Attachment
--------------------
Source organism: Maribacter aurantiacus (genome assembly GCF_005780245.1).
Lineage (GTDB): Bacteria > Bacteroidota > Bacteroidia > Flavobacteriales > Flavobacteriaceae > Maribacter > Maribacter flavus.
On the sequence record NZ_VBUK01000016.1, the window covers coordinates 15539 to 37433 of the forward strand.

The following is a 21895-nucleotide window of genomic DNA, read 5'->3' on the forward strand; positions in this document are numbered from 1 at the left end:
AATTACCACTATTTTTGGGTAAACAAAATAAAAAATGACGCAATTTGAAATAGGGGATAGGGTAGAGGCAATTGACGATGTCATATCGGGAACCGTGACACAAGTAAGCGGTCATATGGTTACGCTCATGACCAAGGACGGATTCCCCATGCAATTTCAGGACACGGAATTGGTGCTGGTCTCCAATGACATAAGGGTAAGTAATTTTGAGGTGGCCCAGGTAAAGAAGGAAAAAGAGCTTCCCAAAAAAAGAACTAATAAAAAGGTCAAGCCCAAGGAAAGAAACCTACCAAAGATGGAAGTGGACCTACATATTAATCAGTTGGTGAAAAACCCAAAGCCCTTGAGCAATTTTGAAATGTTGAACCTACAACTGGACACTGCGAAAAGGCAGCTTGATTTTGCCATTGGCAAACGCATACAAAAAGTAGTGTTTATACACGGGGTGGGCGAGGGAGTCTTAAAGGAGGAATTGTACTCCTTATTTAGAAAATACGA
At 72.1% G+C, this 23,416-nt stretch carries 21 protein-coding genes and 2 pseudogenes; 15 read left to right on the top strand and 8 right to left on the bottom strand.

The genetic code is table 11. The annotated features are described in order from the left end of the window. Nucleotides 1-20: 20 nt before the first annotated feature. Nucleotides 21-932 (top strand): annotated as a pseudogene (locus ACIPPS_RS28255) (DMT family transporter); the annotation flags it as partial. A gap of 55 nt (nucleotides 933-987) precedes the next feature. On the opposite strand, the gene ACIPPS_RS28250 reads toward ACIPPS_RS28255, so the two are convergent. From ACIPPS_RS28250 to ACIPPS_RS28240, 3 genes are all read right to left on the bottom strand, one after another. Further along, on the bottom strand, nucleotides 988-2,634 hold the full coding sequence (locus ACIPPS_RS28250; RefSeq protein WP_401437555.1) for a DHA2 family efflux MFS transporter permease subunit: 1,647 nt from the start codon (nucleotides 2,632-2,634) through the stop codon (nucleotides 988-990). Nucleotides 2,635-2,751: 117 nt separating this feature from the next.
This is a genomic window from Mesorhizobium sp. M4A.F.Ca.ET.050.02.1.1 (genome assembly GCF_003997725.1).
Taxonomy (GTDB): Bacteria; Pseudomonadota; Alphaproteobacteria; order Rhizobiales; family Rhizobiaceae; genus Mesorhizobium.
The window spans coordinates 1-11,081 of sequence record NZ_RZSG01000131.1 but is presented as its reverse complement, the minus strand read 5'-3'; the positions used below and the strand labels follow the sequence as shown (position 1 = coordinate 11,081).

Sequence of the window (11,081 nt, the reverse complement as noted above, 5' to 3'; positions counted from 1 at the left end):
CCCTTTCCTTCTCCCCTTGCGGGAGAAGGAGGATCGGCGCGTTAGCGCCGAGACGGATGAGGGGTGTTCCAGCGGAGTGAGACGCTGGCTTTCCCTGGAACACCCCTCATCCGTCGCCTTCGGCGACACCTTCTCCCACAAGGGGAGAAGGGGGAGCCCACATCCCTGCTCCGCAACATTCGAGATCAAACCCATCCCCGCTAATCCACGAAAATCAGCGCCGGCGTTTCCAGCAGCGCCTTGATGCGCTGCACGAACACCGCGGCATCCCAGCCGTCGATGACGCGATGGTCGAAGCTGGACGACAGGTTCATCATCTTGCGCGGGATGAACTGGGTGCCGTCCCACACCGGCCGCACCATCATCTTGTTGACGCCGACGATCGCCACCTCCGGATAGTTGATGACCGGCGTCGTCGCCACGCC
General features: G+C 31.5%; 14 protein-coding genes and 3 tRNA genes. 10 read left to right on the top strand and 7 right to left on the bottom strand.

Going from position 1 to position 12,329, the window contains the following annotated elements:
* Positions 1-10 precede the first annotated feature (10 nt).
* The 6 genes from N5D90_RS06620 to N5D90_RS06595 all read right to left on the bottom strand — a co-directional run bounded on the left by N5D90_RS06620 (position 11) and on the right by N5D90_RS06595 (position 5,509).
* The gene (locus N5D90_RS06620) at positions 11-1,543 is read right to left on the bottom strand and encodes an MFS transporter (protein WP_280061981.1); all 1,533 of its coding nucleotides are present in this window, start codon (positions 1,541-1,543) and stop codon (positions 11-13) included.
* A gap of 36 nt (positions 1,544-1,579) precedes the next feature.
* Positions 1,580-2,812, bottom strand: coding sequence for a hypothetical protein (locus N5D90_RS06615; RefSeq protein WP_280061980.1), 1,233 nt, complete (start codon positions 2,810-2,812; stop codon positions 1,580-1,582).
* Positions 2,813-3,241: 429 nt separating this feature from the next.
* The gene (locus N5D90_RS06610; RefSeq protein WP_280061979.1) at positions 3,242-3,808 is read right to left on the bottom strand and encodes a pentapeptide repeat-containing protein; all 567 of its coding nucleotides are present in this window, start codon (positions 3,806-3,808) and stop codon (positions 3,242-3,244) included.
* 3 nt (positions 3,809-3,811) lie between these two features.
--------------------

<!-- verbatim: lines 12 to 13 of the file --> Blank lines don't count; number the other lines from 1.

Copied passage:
CCCTTTCCTTCTCCCCTTGCGGGAGAAGGAGGATCGGCGCGTTAGCGCCGAGACGGATGAGGGGTGTTCCAGCGGAGTGAGACGCTGGCTTTCCCTGGAACACCCCTCATCCGTCGCCTTCGGCGACACCTTCTCCCACAAGGGGAGAAGGGGGAGCCCACATCCCTGCTCCGCAACATTCGAGATCAAACCCATCCCCGCTAATCCACGAAAATCAGCGCCGGCGTTTCCAGCAGCGCCTTGATGCGCTGCACGAACACCGCGGCATCCCAGCCGTCGATGACGCGATGGTCGAAGCTGGACGACAGGTTCATCATCTTGCGCGGGATGAACTGGGTGCCGTCCCACACCGGCCGCACCATCATCTTGTTGACGCCGACGATCGCCACCTCCGGATAGTTGATGACCGGCGTCGTCGCCACGCC
General features: G+C 31.5%; 14 protein-coding genes and 3 tRNA genes. 10 read left to right on the top strand and 7 right to left on the bottom strand.